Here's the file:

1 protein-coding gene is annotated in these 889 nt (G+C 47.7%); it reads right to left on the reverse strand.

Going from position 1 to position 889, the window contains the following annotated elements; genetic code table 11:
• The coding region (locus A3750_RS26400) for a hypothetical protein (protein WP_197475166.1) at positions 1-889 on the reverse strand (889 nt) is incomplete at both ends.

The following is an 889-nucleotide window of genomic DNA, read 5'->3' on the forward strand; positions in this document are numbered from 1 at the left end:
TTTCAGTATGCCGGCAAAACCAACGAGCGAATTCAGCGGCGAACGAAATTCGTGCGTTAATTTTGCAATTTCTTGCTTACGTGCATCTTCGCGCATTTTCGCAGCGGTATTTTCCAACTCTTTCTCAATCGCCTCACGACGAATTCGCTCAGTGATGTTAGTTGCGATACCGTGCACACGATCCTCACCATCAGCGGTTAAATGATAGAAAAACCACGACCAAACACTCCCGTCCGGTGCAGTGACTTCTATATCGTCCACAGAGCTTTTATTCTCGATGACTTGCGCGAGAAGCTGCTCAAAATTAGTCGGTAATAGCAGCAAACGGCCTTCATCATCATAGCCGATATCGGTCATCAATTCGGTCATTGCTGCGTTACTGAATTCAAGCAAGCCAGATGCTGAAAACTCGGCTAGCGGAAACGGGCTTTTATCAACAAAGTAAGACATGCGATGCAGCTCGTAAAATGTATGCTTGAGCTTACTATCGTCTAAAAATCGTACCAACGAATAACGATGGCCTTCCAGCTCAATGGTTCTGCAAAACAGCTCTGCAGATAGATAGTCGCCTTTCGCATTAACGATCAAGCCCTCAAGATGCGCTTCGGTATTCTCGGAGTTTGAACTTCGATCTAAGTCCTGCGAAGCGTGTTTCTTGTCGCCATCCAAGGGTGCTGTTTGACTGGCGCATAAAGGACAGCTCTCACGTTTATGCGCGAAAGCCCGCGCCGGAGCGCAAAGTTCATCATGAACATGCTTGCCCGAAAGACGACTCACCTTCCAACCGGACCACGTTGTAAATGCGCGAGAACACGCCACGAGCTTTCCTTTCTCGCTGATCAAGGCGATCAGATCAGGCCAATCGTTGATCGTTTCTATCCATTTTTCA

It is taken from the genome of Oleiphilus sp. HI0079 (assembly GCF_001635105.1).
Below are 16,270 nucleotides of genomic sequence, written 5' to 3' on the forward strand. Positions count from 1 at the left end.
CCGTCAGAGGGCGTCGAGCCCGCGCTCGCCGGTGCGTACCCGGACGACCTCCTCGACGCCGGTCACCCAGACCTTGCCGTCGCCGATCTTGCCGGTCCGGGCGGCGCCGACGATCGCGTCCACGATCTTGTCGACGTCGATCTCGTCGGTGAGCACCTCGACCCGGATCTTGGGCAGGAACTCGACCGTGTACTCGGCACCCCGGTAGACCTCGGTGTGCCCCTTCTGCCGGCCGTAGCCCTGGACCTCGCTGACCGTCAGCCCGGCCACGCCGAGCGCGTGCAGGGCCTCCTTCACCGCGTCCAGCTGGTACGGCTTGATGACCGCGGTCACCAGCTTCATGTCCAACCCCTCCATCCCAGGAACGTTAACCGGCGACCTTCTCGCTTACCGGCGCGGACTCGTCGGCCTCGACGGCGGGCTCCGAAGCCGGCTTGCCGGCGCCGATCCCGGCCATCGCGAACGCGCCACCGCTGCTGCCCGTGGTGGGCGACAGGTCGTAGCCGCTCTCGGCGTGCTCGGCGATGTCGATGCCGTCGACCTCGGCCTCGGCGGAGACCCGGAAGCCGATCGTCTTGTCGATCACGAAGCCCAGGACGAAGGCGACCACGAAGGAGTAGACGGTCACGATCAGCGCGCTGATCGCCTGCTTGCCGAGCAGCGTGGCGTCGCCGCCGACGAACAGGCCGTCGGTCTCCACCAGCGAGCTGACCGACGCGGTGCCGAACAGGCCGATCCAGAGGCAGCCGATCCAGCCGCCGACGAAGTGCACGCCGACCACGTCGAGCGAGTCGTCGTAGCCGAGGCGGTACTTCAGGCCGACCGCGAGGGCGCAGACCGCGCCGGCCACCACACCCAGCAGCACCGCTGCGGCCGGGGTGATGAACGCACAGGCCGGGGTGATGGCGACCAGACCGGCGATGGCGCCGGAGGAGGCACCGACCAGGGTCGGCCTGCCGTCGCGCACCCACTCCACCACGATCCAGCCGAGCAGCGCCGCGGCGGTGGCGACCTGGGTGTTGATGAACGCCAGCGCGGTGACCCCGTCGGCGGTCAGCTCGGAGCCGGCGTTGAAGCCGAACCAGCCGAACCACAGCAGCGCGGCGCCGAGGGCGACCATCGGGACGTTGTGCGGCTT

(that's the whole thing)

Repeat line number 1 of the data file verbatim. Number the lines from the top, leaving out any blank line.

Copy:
1 protein-coding gene is annotated in these 889 nt (G+C 47.7%); it reads right to left on the reverse strand.